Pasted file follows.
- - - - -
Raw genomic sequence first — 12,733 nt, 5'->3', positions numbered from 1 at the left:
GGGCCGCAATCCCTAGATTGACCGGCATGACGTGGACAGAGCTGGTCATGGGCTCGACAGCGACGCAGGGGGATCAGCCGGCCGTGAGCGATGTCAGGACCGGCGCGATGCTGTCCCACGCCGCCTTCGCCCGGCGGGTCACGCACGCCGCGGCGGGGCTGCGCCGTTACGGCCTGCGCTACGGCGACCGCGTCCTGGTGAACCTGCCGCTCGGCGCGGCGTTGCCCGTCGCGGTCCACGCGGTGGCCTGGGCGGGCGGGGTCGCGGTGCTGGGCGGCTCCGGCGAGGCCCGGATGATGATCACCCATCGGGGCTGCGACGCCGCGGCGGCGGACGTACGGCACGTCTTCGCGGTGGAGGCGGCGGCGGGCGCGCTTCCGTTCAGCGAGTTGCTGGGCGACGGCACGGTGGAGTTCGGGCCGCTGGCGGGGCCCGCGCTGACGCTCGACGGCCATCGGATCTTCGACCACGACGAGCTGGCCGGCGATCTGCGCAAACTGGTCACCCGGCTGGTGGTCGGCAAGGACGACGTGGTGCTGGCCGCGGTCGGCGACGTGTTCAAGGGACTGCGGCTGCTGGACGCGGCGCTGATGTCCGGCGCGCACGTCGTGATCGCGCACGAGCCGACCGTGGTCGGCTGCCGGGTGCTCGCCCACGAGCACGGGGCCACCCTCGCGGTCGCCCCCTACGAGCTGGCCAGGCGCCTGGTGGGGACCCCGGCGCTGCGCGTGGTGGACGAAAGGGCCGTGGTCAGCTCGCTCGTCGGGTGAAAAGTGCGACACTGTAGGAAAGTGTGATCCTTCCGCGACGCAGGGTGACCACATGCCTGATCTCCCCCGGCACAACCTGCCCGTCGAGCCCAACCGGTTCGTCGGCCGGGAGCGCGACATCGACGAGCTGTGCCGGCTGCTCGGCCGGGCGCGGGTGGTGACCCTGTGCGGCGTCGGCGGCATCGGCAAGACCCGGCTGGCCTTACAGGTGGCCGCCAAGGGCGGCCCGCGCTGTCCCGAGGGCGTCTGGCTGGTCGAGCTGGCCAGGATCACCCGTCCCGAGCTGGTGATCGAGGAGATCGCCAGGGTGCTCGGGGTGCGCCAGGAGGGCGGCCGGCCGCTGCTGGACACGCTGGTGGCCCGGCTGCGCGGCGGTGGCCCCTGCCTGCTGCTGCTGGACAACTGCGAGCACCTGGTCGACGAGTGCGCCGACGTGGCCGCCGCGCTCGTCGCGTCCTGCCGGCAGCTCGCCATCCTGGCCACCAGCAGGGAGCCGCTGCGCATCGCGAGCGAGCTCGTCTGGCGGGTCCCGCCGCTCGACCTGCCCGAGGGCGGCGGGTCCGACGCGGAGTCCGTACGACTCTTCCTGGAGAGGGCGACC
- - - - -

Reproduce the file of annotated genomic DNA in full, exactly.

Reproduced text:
Raw genomic sequence first — 12,733 nt, 5'->3', positions numbered from 1 at the left:
GGGCCGCAATCCCTAGATTGACCGGCATGACGTGGACAGAGCTGGTCATGGGCTCGACAGCGACGCAGGGGGATCAGCCGGCCGTGAGCGATGTCAGGACCGGCGCGATGCTGTCCCACGCCGCCTTCGCCCGGCGGGTCACGCACGCCGCGGCGGGGCTGCGCCGTTACGGCCTGCGCTACGGCGACCGCGTCCTGGTGAACCTGCCGCTCGGCGCGGCGTTGCCCGTCGCGGTCCACGCGGTGGCCTGGGCGGGCGGGGTCGCGGTGCTGGGCGGCTCCGGCGAGGCCCGGATGATGATCACCCATCGGGGCTGCGACGCCGCGGCGGCGGACGTACGGCACGTCTTCGCGGTGGAGGCGGCGGCGGGCGCGCTTCCGTTCAGCGAGTTGCTGGGCGACGGCACGGTGGAGTTCGGGCCGCTGGCGGGGCCCGCGCTGACGCTCGACGGCCATCGGATCTTCGACCACGACGAGCTGGCCGGCGATCTGCGCAAACTGGTCACCCGGCTGGTGGTCGGCAAGGACGACGTGGTGCTGGCCGCGGTCGGCGACGTGTTCAAGGGACTGCGGCTGCTGGACGCGGCGCTGATGTCCGGCGCGCACGTCGTGATCGCGCACGAGCCGACCGTGGTCGGCTGCCGGGTGCTCGCCCACGAGCACGGGGCCACCCTCGCGGTCGCCCCCTACGAGCTGGCCAGGCGCCTGGTGGGGACCCCGGCGCTGCGCGTGGTGGACGAAAGGGCCGTGGTCAGCTCGCTCGTCGGGTGAAAAGTGCGACACTGTAGGAAAGTGTGATCCTTCCGCGACGCAGGGTGACCACATGCCTGATCTCCCCCGGCACAACCTGCCCGTCGAGCCCAACCGGTTCGTCGGCCGGGAGCGCGACATCGACGAGCTGTGCCGGCTGCTCGGCCGGGCGCGGGTGGTGACCCTGTGCGGCGTCGGCGGCATCGGCAAGACCCGGCTGGCCTTACAGGTGGCCGCCAAGGGCGGCCCGCGCTGTCCCGAGGGCGTCTGGCTGGTCGAGCTGGCCAGGATCACCCGTCCCGAGCTGGTGATCGAGGAGATCGCCAGGGTGCTCGGGGTGCGCCAGGAGGGCGGCCGGCCGCTGCTGGACACGCTGGTGGCCCGGCTGCGCGGCGGTGGCCCCTGCCTGCTGCTGCTGGACAACTGCGAGCACCTGGTCGACGAGTGCGCCGACGTGGCCGCCGCGCTCGTCGCGTCCTGCCGGCAGCTCGCCATCCTGGCCACCAGCAGGGAGCCGCTGCGCATCGCGAGCGAGCTCGTCTGGCGGGTCCCGCCGCTCGACCTGCCCGAGGGCGGCGGGTCCGACGCGGAGTCCGTACGACTCTTCCTGGAGAGGGCGACC